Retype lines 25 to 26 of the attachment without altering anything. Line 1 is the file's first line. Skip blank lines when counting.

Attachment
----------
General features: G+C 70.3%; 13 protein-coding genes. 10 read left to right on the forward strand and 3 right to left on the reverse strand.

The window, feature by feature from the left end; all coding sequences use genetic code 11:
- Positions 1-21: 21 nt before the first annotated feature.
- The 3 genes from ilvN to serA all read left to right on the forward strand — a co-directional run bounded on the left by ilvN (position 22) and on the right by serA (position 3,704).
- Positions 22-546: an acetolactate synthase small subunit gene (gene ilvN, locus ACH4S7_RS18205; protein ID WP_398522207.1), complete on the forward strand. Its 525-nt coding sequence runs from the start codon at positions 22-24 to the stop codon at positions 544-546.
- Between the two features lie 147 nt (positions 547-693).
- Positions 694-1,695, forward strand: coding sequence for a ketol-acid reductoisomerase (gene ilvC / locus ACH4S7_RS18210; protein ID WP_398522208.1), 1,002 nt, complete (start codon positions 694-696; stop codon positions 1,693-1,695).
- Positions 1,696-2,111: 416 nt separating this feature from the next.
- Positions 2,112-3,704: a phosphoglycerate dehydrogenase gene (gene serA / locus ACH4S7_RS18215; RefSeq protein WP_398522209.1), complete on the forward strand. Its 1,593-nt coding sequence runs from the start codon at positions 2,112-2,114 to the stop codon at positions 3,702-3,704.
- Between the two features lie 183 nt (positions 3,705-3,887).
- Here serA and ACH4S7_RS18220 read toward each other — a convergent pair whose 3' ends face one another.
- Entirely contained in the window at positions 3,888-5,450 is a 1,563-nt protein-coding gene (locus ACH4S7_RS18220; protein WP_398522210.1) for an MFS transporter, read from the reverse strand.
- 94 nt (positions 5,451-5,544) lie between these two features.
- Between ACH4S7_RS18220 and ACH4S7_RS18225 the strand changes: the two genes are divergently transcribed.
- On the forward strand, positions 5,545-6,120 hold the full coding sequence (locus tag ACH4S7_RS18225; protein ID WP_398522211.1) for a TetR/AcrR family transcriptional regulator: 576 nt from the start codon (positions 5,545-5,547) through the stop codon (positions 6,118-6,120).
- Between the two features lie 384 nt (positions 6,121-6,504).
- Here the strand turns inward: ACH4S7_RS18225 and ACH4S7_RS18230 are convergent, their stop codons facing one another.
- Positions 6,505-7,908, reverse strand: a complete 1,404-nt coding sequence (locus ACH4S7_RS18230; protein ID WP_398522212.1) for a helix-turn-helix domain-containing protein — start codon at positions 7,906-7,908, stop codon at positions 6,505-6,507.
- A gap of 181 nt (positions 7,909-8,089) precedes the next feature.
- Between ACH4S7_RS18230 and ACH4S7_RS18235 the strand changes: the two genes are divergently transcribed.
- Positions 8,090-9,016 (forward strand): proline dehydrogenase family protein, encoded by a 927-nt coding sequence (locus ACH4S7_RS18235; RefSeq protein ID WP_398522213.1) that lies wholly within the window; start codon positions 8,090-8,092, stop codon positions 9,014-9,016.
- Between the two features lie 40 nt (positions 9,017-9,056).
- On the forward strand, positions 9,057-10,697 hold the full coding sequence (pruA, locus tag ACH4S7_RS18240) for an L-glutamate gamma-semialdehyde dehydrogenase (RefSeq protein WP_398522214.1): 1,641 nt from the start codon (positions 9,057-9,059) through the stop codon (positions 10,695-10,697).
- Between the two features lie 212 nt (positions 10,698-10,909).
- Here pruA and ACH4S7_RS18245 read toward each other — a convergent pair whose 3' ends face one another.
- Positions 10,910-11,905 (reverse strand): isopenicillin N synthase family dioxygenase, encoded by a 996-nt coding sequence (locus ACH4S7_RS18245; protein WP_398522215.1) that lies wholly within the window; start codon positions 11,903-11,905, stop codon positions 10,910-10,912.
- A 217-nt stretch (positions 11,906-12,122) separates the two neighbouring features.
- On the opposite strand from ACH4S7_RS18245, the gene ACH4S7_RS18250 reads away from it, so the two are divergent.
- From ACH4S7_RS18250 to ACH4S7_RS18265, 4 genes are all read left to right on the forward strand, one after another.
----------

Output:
- Here pruA and ACH4S7_RS18245 read toward each other — a convergent pair whose 3' ends face one another.
- Positions 10,910-11,905 (reverse strand): isopenicillin N synthase family dioxygenase, encoded by a 996-nt coding sequence (locus ACH4S7_RS18245; protein WP_398522215.1) that lies wholly within the window; start codon positions 11,903-11,905, stop codon positions 10,910-10,912.